Both stories are full-bodied examples of Jesus’ promise-filled words in John 10:3. “The sheep hear my voice, and he calls his own sheep by name and he leads them out.” (ESV)

Oh, how my heart breaks as Adam and Eve were led out of the garden. But that heartache pales to the joy of knowing that God faithfully seeks us out; always has and always will. Not only does He seek you out, but calls you by name, and should you be willing to follow, He will lead you.

So, are you hiding or are you seeking?

Are you endeavoring to worship and really know Jesus? I’m pointing these questions back at myself too – let’s be brave and honest in our answering.

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“And he was seeking to see who Jesus was…” Luke 19:3

 

[i] Strong, J. (2009). A Concise Dictionary of the Words in the Greek Testament and The Hebrew Bible (Vol. 1, p. 34). Bellingham, WA: Logos Bible Software.

[ii] Strong, J. (2009). A Concise Dictionary of the Words in the Greek Testament and The Hebrew Bible (Vol. 1, p. 25). Bellingham, WA: Logos Bible Software.

Rooted In Faith

There are several trees in our yard, some we planted and some inherited with the house. One particular tree was inherited  – a scraggly little oak. It was pitiful. The deer had used it as a buck rub for multiple seasons, several branches mangled and torn. It wouldn’t seem to grow, staying the same size for six or seven years. At one point, I seriously considered taking my little hand saw to it; put it out of its misery.

Then one year, it started to grow.

This little, scraggly oak tree has grown to become one of the nicest trees in our yard. It’s gotten rather large, and now holds a lovely shape. Gabe and I frequently stand in awe of its growth and maturity, in what seems like such a short period of time. Grateful that I never took that saw to its trunk, it serves as a reminder of possibility and the importance of a sure foundation.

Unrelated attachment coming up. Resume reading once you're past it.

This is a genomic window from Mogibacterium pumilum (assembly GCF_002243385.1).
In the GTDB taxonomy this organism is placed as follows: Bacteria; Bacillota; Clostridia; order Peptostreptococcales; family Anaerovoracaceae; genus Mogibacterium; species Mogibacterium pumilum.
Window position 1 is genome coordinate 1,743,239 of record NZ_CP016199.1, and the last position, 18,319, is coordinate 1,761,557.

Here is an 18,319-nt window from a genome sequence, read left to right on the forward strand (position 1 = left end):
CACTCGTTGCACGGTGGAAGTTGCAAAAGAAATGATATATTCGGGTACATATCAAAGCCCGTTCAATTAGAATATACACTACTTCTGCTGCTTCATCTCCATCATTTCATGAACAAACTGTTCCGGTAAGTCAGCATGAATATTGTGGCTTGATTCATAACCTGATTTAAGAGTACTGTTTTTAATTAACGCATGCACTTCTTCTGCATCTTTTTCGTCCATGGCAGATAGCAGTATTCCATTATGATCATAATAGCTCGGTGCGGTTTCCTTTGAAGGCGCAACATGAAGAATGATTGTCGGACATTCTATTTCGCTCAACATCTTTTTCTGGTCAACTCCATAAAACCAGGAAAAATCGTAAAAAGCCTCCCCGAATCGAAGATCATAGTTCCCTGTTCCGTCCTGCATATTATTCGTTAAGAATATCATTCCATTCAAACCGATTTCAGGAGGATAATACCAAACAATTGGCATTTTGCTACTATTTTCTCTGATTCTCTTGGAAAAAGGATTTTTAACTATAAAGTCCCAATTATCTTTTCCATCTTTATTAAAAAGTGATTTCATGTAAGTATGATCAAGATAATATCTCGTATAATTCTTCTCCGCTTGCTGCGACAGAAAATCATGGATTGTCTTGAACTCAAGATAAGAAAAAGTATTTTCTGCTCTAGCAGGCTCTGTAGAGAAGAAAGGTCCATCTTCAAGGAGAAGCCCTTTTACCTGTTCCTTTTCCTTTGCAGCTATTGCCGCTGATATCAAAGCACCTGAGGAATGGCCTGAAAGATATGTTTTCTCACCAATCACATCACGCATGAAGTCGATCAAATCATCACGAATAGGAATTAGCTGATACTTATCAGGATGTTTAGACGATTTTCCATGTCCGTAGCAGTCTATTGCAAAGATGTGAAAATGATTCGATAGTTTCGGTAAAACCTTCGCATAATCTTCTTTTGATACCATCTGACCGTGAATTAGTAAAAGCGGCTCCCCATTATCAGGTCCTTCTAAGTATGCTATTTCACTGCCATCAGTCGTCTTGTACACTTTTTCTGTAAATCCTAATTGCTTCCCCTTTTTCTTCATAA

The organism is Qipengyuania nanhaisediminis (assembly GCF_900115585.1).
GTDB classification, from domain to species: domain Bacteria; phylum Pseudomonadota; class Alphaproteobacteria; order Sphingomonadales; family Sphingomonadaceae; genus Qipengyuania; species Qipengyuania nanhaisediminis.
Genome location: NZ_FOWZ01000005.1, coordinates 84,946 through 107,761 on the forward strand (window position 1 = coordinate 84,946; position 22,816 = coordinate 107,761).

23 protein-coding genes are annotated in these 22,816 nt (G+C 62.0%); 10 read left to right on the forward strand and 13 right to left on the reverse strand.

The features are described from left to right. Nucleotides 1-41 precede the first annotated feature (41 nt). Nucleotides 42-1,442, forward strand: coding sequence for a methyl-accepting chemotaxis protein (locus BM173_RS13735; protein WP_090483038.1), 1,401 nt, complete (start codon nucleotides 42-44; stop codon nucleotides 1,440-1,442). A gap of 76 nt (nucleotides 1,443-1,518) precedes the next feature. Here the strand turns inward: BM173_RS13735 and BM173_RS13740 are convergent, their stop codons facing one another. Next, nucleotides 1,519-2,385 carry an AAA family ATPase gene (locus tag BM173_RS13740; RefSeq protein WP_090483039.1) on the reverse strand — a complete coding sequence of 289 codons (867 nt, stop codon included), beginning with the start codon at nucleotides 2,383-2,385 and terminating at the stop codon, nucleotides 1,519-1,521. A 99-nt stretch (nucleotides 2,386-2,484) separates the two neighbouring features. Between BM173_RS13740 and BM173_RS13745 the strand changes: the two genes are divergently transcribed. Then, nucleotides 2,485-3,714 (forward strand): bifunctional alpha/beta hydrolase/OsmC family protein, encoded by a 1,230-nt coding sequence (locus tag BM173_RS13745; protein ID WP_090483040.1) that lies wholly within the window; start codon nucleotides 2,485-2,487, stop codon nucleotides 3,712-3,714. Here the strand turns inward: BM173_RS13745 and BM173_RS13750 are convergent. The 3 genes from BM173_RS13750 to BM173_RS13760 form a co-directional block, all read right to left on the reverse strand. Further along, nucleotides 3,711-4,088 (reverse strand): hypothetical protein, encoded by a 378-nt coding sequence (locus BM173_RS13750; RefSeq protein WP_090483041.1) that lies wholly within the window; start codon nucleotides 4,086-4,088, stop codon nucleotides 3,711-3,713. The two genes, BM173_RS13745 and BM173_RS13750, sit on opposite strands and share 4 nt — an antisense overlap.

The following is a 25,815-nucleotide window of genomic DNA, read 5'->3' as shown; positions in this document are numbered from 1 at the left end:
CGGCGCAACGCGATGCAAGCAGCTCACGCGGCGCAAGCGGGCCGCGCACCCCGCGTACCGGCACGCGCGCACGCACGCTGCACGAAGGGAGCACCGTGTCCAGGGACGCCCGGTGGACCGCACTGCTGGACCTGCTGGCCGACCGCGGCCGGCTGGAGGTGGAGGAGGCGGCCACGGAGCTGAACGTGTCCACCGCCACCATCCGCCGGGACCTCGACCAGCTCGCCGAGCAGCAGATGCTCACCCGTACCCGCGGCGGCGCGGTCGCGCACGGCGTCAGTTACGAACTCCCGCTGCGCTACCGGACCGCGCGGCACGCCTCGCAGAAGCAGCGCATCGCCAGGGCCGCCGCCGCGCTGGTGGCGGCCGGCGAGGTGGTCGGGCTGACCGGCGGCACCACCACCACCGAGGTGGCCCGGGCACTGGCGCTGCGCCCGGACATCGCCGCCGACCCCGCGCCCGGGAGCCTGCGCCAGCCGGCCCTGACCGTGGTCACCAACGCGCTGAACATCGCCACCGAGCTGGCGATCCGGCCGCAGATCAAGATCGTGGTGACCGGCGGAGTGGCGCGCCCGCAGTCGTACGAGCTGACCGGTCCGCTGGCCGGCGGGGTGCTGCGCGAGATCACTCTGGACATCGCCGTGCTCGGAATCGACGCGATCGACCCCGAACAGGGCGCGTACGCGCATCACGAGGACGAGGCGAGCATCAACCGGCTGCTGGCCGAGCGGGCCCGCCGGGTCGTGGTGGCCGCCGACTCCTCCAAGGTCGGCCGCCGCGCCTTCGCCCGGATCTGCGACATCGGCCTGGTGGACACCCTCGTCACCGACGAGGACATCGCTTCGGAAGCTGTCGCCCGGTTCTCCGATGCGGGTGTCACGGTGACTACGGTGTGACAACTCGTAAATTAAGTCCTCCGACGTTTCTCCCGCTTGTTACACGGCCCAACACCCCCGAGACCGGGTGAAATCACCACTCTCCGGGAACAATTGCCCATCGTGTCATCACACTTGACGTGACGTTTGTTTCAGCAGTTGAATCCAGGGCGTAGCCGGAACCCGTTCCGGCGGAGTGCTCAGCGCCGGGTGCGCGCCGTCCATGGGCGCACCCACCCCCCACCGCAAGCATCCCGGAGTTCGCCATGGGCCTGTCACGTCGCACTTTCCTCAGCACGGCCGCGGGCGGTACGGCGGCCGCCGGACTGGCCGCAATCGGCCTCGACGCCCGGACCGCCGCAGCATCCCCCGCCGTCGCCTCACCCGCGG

For years, I didn’t see any growth; but it was there. Hidden deep in the earth, this awkward little oak had been growing what was necessary to sustain outward fruit and vegetation. The fruit is pretty great, and well worth the wait. We don’t get juicy peaches from its branches but acorns for critters, strong limbs for climbing kiddos, and cool shade for picnics. Now, this oak easily withstands heavy winds and rain because it is deeply rooted with a sure foundation.

For me, this tree has displayed what is necessary for each of us – to grow first in the secret. Our roots in faith are there to anchor and hold, creating that firm foundation so that we aren’t driven and tossed about by the wind. Those faith roots are vital for taking up the necessary nutrients for spiritual growth, maturity, and fruit production.

It is known that for most trees, what you can visually see in size and mass above ground is mimicked below ground in the root system. In our fast-paced and immediacy driven society, we often want to produce fruit immediately. That can easily be a desire of our flesh. The sweetest fruit often takes time, God’s time. God’s timing is not our own; His can happen in the blink of an eye or take decades in our human understanding. We desire that fruit of the Spirit, which is a good and noble desire. In that desire, we must first also desire and be willing to allow our roots to go deep in Christ, taking the necessary time.

It’s easy to accept Jesus in faith, and stop there. But I firmly believe our Creator is one of growth and expansion. We are not meant to sit stagnant and unchanged, like the homely oak tree in our backyard seemed to have done for so many years.

Take a look at Paul’s words in Colossians. “So then, just as you have received Christ Jesus as Lord, continue to live in him, being rooted and built up in him and established in faith, just as you were taught, and overflowing with gratitude.” Colossians 2:6-7 (CSB)

Those deep roots are developed in the secret with Christ through the Holy Spirit and God’s Word. It’s imperative that we not settle for stagnant. Even when I don’t feel closeness and growth with the Lord, I can know He is near and always active. And that knowing only comes from spending time in the secret with my Creator, in His Word. It’s where we grow our roots down deep in the truth of Jesus. For that, I am grateful.

How are you continuing to be rooted and built up in the faith of Christ Jesus? Fruit will come – that’s a promise.

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“So then, just as you have received Christ Jesus as Lord, continue to live in him, being rooted and built up in him and established in faith, just as you were taught, and overflowing with gratitude.” Colossians 2:6-7 (CSB)